The fake tooth fracasPolitical windfalls can land in unexpected places. Osstem Implant, a local manufacturer of dental implants listed on the technology-heavy Kosdaq market, is the latest beneficiary. The stock that traded at around 10,000 won ($9.22) around the time of the general election last April now hovers around 35,000 won thanks to President Park Geun-hye’s campaign promise of enhanced entitlement programs for Korea’s population of senior citizens.
The stock has merely been muddling along for the last five years. The dental implant market has reached saturation since local versions were first introduced some 10 years ago. Controversy over excessive surgical implants also damped investor appetite in the stock.
But the company received an overnight boost during the election campaign after the ruling party candidate promised public insurance coverage for dental implants. The stock’s prospects blossomed with a new market of potential patients among Korea’s 6.26 million senior citizens.
Nowhere else in the world provides public health coverage for expensive cosmetic dentistry. The idea is a bit exorbitant. But the opposition is in no position to criticize. In fact, the bizarre idea first came from the opposition camp. When running for South Gyeongsang provincial governor in 2010 from the opposition camp, Kim Du-kwan wooed senior votes by promising to make artificial implanted teeth affordable.
During the last presidential campaign, the liberal camp attacked the ruling party’s campaign promise of dental implants, saying it would cost as much as 20 trillion won. It did a rough calculation of the total number of missing teeth of our senior population. The Saenuri Party insisted the budget would be no bigger than 300 billion won. The Ministry of Health and Welfare estimated that it would come to around 1.83 trillion won. In fact, the presidential transitional committee toned down the program to incremental 50-percent coverage for a molar implant starting from the age of 75.
Any plan to spend public money for dental implants should take note of a precedent that involves full sets of dentures. Since 1996, all aspiring presidential candidates have been hawking a promise to pay for denture sets for the elderly. The promise finally came through last July. Dentures were included in the public health care program.
Many had worried that fake teeth would chew up the national health insurance system. The National Health Insurance Service actually estimated that denture coverage would cost 328.8 billion won. But entitlement only amounted to 26.5 billion in the second half of last year. Senior citizens have not rushed to remove their old teeth because they still have to pay at least 500,000 won and the elderly are used to living with some discomfort, said one official of the public health authority.
It is totally unclear how many senior citizens would visit dentists to get implants. Surgical implants are, in fact, not really recommended for people over 75 because they need to have enough jaw bone to support the device. Not many poor, elderly people can afford to pay 700,000 to 800,000 won to replace each worn-out or missing tooth.
Many who can afford and want them would already have them by the time the new insurance coverage is offered. But we can’t know for sure. Of an adult’s 28 teeth, molars number 16. The health ministry will first supplement the two molars at the very back and incrementally increase the scope of the implant coverage.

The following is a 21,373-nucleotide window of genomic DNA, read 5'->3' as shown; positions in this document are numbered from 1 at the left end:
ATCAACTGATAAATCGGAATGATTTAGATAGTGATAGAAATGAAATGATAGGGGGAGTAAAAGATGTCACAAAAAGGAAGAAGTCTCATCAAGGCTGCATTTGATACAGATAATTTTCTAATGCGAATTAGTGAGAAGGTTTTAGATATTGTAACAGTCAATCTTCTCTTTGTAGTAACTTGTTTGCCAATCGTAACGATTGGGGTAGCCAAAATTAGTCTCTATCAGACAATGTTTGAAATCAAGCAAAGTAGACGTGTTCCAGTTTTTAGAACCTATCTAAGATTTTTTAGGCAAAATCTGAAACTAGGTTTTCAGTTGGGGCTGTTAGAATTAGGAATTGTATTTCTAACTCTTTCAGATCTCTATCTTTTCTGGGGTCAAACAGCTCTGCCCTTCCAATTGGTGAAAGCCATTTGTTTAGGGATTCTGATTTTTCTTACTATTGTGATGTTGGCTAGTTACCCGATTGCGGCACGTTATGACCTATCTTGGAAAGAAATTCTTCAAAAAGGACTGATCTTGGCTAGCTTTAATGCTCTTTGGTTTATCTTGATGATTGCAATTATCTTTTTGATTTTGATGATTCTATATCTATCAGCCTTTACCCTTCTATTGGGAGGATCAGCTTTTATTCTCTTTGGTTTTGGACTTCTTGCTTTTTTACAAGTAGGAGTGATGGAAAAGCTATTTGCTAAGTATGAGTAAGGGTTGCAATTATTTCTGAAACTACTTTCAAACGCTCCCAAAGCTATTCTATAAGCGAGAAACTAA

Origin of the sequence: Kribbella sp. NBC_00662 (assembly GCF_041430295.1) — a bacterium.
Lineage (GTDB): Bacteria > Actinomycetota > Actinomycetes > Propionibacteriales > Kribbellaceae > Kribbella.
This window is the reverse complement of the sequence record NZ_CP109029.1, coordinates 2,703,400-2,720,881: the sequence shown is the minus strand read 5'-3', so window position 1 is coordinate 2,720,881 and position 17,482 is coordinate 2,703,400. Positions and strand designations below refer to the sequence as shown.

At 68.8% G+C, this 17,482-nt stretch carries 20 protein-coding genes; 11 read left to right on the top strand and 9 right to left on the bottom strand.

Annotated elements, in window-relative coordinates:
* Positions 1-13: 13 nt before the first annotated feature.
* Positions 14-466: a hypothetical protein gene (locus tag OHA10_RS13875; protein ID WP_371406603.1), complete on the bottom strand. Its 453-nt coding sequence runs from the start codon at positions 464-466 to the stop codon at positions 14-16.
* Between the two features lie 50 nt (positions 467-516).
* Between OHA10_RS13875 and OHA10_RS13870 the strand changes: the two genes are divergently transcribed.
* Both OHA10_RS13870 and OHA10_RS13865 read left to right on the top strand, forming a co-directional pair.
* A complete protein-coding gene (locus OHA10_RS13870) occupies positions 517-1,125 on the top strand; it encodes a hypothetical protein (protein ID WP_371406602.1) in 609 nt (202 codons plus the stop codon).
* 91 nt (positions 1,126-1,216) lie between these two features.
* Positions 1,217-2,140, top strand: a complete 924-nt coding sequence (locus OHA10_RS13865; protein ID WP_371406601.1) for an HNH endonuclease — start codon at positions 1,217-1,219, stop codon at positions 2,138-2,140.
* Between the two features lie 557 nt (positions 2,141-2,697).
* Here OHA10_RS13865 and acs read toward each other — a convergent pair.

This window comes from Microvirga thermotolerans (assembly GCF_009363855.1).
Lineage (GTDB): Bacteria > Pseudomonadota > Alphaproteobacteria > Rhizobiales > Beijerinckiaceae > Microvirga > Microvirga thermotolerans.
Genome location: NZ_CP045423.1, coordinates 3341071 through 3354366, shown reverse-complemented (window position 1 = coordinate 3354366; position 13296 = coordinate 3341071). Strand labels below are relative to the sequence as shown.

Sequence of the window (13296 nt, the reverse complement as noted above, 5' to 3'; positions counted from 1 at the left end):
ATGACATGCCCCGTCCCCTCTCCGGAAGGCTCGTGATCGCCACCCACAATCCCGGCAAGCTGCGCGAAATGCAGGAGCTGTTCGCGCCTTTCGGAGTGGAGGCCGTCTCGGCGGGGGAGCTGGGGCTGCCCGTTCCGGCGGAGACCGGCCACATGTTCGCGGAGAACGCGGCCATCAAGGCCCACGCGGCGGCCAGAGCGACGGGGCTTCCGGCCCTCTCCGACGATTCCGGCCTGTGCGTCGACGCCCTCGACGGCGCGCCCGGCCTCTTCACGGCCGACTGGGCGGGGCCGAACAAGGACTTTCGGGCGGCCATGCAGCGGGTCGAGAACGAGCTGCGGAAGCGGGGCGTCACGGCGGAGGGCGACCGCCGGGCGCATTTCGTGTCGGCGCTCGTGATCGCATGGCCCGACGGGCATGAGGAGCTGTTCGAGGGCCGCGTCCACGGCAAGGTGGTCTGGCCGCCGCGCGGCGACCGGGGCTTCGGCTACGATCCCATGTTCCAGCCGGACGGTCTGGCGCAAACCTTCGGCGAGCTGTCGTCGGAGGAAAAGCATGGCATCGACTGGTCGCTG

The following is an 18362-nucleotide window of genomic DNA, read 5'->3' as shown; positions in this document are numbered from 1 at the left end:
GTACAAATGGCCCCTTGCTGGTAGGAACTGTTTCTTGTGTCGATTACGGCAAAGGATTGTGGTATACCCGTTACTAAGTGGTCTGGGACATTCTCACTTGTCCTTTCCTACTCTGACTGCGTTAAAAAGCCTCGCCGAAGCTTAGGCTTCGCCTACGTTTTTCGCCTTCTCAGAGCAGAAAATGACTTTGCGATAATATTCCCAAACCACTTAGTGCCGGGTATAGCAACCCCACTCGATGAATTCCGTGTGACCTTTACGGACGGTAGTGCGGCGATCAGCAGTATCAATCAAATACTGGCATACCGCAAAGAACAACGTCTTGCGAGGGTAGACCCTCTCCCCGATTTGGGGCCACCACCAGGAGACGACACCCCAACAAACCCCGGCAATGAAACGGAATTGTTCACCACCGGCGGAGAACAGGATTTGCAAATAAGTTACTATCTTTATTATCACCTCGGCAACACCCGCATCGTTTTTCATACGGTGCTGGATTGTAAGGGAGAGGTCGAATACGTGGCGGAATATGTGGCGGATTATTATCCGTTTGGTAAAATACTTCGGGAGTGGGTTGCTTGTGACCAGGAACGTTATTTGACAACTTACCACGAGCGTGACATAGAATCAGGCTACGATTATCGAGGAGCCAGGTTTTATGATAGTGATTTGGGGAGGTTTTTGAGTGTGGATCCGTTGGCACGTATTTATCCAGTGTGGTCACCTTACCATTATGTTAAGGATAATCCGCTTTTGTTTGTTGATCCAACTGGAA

Everyone gets old and is entitled to the right to chew and enjoy eating in their later years. But the sudden interest by politicians in the dental health of the senior population is nevertheless strange. Following full dentures last year, partial dentures and teeth cleaning will be covered by public insurance starting July and implants from 2014.
Of course, the dental supplement in public insurance should be raised from the current mid-30-percent level. But we cannot neglect the fact that public dental insurance outlays will triple from next year from the current 1 trillion won annually. We may be venturing out way into the kind of disastrous fiscal mess that Japan is in.
Behind Japan’s colossal deficit is medical care for senior citizens. Of 14.2 trillion yen in annual spending on senior medical care, the citizens themselves paid 14.3 percent - or 2 trillion yen. The remaining 12 trillion yen has been subsidized by the state, eclipsing the combined government spending on education, science and pork-barrel projects.
People over 60 now account for 38 percent of Japan’s population and their voter turnout rate exceeds 84 percent. It’s no wonder Japanese politicians must please senior citizens. Politicians decided to raise the individual health cost burden for people aged 70 and over to 20 percent, but have not been able to act on the decision for six years. People under 40 go largely neglected in policies and in spending.
Japanese economist Takero Doi of Keio University listed two major policy failures of the Japanese government. First, the country has not prepared well for an aging population due to miscalculations of birth and death rates over the last 20 years. Second, the government dragged its feet on revamping health care and the pension system. He strongly called for cuts in public health coverage for senior citizens.
The warning should apply to Korea, where the aging of society is advanced. A generation gap and the conflicts it brings are deepening in Japan. Faced with financial disaster, Japanese Finance Minister Taro Aso bluntly said that the government and country should let old people “hurry up and die.” There is a saying that the worst form of politics is the kind that aims to please everyone. Politicians promising old people anything they want, including new teeth, can leave a bad taste in the mouth.
*The author is an editorial editor of the JoongAng Ilbo.
by Lee Chul-ho